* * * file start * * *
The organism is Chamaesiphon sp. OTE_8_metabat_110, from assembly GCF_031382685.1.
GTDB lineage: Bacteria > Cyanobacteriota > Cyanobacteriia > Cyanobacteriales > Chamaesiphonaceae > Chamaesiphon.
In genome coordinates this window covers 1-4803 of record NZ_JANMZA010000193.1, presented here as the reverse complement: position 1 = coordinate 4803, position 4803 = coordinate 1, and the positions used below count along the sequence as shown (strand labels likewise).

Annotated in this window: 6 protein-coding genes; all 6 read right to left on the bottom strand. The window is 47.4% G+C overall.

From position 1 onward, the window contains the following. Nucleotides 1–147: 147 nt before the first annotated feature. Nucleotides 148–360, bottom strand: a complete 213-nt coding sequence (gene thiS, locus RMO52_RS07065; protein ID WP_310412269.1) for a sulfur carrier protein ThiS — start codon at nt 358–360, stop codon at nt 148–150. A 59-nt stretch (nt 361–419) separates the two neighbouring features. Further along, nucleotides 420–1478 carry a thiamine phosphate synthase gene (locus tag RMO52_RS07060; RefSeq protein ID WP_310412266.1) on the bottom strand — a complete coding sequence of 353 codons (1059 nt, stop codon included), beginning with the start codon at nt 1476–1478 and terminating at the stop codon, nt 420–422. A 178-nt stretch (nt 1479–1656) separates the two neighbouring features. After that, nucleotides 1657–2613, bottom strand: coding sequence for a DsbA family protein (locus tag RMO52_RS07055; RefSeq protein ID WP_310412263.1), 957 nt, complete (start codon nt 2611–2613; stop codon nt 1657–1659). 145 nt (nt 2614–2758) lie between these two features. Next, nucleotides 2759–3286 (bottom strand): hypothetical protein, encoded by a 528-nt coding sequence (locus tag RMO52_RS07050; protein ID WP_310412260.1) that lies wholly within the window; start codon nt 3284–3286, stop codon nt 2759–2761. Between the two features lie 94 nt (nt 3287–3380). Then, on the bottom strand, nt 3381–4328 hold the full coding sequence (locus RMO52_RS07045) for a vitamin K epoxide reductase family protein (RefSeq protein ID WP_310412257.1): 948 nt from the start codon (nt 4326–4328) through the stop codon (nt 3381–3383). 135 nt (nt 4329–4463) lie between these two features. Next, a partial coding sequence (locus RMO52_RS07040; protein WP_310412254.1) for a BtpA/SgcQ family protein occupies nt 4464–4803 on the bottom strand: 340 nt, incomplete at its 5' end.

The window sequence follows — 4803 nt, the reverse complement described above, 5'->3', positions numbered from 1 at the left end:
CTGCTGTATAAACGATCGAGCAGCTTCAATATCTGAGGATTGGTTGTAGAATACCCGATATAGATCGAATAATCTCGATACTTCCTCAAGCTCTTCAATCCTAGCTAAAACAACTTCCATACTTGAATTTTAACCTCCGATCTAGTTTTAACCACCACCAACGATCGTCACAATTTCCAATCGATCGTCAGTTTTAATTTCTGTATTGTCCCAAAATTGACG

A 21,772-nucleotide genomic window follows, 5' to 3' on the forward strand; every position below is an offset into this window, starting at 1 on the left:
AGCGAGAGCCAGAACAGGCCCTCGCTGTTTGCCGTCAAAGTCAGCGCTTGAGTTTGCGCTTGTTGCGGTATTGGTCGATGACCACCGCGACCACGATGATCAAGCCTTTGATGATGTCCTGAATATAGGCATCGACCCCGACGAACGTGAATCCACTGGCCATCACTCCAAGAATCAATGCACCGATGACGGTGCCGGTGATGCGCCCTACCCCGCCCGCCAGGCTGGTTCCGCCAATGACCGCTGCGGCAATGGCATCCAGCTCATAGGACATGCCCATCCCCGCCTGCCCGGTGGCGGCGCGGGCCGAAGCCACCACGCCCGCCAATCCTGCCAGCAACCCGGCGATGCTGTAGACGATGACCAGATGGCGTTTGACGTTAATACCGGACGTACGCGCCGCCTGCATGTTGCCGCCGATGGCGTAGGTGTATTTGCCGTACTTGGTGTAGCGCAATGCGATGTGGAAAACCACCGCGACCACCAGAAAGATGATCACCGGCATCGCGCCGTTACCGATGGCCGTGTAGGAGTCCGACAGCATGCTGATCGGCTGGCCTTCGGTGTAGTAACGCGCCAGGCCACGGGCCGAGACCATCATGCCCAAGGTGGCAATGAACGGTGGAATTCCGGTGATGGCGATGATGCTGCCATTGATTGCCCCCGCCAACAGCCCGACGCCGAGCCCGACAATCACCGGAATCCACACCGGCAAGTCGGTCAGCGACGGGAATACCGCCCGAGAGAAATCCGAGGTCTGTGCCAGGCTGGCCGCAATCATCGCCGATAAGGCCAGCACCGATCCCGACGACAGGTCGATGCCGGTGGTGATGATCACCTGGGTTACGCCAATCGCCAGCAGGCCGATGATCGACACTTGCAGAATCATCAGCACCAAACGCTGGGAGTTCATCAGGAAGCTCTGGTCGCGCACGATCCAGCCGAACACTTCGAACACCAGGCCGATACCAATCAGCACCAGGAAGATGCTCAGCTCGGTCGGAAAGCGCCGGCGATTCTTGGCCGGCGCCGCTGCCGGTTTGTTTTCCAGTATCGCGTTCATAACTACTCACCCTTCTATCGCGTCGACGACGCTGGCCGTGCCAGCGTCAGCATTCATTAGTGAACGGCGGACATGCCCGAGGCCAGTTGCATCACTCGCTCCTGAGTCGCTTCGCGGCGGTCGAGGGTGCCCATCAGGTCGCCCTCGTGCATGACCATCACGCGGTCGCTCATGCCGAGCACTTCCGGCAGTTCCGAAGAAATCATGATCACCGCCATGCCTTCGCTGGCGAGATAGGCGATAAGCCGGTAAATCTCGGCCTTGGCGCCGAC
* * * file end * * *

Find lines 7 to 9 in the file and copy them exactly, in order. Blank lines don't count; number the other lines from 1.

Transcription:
CTGCTGTATAAACGATCGAGCAGCTTCAATATCTGAGGATTGGTTGTAGAATACCCGATATAGATCGAATAATCTCGATACTTCCTCAAGCTCTTCAATCCTAGCTAAAACAACTTCCATACTTGAATTTTAACCTCCGATCTAGTTTTAACCACCACCAACGATCGTCACAATTTCCAATCGATCGTCAGTTTTAATTTCTGTATTGTCCCAAAATTGACG

A 21,772-nucleotide genomic window follows, 5' to 3' on the forward strand; every position below is an offset into this window, starting at 1 on the left:
AGCGAGAGCCAGAACAGGCCCTCGCTGTTTGCCGTCAAAGTCAGCGCTTGAGTTTGCGCTTGTTGCGGTATTGGTCGATGACCACCGCGACCACGATGATCAAGCCTTTGATGATGTCCTGAATATAGGCATCGACCCCGACGAACGTGAATCCACTGGCCATCACTCCAAGAATCAATGCACCGATGACGGTGCCGGTGATGCGCCCTACCCCGCCCGCCAGGCTGGTTCCGCCAATGACCGCTGCGGCAATGGCATCCAGCTCATAGGACATGCCCATCCCCGCCTGCCCGGTGGCGGCGCGGGCCGAAGCCACCACGCCCGCCAATCCTGCCAGCAACCCGGCGATGCTGTAGACGATGACCAGATGGCGTTTGACGTTAATACCGGACGTACGCGCCGCCTGCATGTTGCCGCCGATGGCGTAGGTGTATTTGCCGTACTTGGTGTAGCGCAATGCGATGTGGAAAACCACCGCGACCACCAGAAAGATGATCACCGGCATCGCGCCGTTACCGATGGCCGTGTAGGAGTCCGACAGCATGCTGATCGGCTGGCCTTCGGTGTAGTAACGCGCCAGGCCACGGGCCGAGACCATCATGCCCAAGGTGGCAATGAACGGTGGAATTCCGGTGATGGCGATGATGCTGCCATTGATTGCCCCCGCCAACAGCCCGACGCCGAGCCCGACAATCACCGGAATCCACACCGGCAAGTCGGTCAGCGACGGGAATACCGCCCGAGAGAAATCCGAGGTCTGTGCCAGGCTGGCCGCAATCATCGCCGATAAGGCCAGCACCGATCCCGACGACAGGTCGATGCCGGTGGTGATGATCACCTGGGTTACGCCAATCGCCAGCAGGCCGATGATCGACACTTGCAGAATCATCAGCACCAAACGCTGGGAGTTCATCAGGAAGCTCTGGTCGCGCACGATCCAGCCGAACACTTCGAACACCAGGCCGATACCAATCAGCACCAGGAAGATGCTCAGCTCGGTCGGAAAGCGCCGGCGATTCTTGGCCGGCGCCGCTGCCGGTTTGTTTTCCAGTATCGCGTTCATAACTACTCACCCTTCTATCGCGTCGACGACGCTGGCCGTGCCAGCGTCAGCATTCATTAGTGAACGGCGGACATGCCCGAGGCCAGTTGCATCACTCGCTCCTGAGTCGCTTCGCGGCGGTCGAGGGTGCCCATCAGGTCGCCCTCGTGCATGACCATCACGCGGTCGCTCATGCCGAGCACTTCCGGCAGTTCCGAAGAAATCATGATCACCGCCATGCCTTCGCTGGCGAGATAGGCGATAAGCCGGTAAATCTCGGCCTTGGCGCCGAC